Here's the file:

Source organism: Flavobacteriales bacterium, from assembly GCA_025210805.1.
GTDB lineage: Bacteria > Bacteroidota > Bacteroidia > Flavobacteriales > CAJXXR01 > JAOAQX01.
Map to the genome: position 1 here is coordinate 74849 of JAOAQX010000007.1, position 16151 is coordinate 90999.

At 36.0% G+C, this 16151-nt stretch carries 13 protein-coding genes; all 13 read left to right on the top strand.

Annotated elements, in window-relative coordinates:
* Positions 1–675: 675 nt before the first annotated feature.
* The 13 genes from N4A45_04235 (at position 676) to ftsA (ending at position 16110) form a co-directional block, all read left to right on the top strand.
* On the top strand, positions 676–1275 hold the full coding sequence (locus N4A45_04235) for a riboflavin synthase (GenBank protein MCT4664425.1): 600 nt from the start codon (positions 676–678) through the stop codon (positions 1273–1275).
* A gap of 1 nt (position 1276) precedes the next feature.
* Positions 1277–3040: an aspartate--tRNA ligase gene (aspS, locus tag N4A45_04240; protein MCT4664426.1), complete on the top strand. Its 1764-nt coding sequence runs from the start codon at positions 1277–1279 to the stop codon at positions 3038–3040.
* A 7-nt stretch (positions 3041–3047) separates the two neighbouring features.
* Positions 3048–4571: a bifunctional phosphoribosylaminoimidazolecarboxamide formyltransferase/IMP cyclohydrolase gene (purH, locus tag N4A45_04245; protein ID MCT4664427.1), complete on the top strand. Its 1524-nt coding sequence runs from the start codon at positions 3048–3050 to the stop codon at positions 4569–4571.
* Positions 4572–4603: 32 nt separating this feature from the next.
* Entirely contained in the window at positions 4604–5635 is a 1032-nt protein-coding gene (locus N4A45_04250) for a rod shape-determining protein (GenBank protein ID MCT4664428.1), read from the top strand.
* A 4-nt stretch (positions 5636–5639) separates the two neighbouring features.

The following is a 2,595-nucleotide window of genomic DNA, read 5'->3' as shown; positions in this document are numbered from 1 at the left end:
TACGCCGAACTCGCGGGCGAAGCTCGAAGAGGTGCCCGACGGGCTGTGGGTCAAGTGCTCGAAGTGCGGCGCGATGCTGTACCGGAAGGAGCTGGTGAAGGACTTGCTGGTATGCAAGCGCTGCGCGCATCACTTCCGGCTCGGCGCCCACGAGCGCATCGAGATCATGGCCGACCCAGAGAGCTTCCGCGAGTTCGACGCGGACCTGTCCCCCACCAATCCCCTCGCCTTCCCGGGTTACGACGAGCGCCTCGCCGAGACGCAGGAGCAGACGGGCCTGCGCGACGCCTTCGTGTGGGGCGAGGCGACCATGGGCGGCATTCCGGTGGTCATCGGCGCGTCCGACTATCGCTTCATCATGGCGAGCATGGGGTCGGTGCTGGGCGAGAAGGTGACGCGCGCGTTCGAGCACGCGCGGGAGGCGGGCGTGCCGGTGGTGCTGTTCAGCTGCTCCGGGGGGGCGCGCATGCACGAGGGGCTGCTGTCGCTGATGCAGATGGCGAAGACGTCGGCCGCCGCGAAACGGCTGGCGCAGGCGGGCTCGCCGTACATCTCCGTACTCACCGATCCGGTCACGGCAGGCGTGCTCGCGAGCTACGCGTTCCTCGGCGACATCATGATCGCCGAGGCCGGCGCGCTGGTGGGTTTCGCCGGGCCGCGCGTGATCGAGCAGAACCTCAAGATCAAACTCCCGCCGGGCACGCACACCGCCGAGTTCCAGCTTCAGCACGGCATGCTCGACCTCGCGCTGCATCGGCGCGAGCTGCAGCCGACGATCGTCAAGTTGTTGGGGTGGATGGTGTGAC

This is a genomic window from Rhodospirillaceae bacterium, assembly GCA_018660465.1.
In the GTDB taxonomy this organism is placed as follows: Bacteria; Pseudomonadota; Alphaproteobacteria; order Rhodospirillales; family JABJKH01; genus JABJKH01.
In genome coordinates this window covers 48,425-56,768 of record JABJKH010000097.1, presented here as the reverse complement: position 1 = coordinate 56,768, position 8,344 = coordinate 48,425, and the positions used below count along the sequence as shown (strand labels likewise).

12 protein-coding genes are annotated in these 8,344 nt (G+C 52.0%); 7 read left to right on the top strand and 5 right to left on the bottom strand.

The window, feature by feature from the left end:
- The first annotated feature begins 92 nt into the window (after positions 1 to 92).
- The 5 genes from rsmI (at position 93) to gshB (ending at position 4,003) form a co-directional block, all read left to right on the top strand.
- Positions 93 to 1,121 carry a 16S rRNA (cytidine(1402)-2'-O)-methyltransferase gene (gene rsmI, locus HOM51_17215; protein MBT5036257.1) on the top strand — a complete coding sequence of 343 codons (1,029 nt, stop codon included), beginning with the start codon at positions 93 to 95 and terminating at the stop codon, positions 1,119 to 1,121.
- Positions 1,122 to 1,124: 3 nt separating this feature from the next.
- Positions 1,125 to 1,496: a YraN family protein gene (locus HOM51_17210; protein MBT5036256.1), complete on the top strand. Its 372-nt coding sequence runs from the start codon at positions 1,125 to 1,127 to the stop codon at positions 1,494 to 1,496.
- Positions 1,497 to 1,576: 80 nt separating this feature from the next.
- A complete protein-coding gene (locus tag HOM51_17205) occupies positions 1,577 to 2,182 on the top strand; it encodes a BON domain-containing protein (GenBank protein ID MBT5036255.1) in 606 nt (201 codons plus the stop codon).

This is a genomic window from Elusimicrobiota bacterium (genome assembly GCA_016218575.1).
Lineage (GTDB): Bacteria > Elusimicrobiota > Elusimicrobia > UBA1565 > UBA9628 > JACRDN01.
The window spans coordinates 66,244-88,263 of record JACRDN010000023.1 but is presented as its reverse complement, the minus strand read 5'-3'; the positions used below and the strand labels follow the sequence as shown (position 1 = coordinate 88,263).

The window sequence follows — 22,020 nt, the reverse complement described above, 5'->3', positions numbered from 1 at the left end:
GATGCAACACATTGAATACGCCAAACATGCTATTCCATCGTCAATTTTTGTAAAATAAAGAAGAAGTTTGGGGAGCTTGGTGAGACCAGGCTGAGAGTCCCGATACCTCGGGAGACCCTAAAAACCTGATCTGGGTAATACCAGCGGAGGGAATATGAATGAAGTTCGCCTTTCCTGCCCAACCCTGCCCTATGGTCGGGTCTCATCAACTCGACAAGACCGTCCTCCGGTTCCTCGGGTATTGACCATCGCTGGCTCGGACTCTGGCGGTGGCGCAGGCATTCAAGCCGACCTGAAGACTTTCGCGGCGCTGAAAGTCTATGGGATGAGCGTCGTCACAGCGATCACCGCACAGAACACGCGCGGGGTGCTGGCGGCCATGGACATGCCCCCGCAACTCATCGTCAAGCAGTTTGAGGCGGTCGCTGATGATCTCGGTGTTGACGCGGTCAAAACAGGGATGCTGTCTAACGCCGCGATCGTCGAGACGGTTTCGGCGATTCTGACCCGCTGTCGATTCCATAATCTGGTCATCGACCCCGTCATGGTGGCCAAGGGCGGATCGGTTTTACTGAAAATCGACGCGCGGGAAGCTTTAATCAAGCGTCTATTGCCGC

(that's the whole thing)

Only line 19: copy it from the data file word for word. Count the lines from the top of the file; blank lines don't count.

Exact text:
In the GTDB taxonomy this organism is placed as follows: Bacteria; Pseudomonadota; Alphaproteobacteria; order Rhodospirillales; family JABJKH01; genus JABJKH01.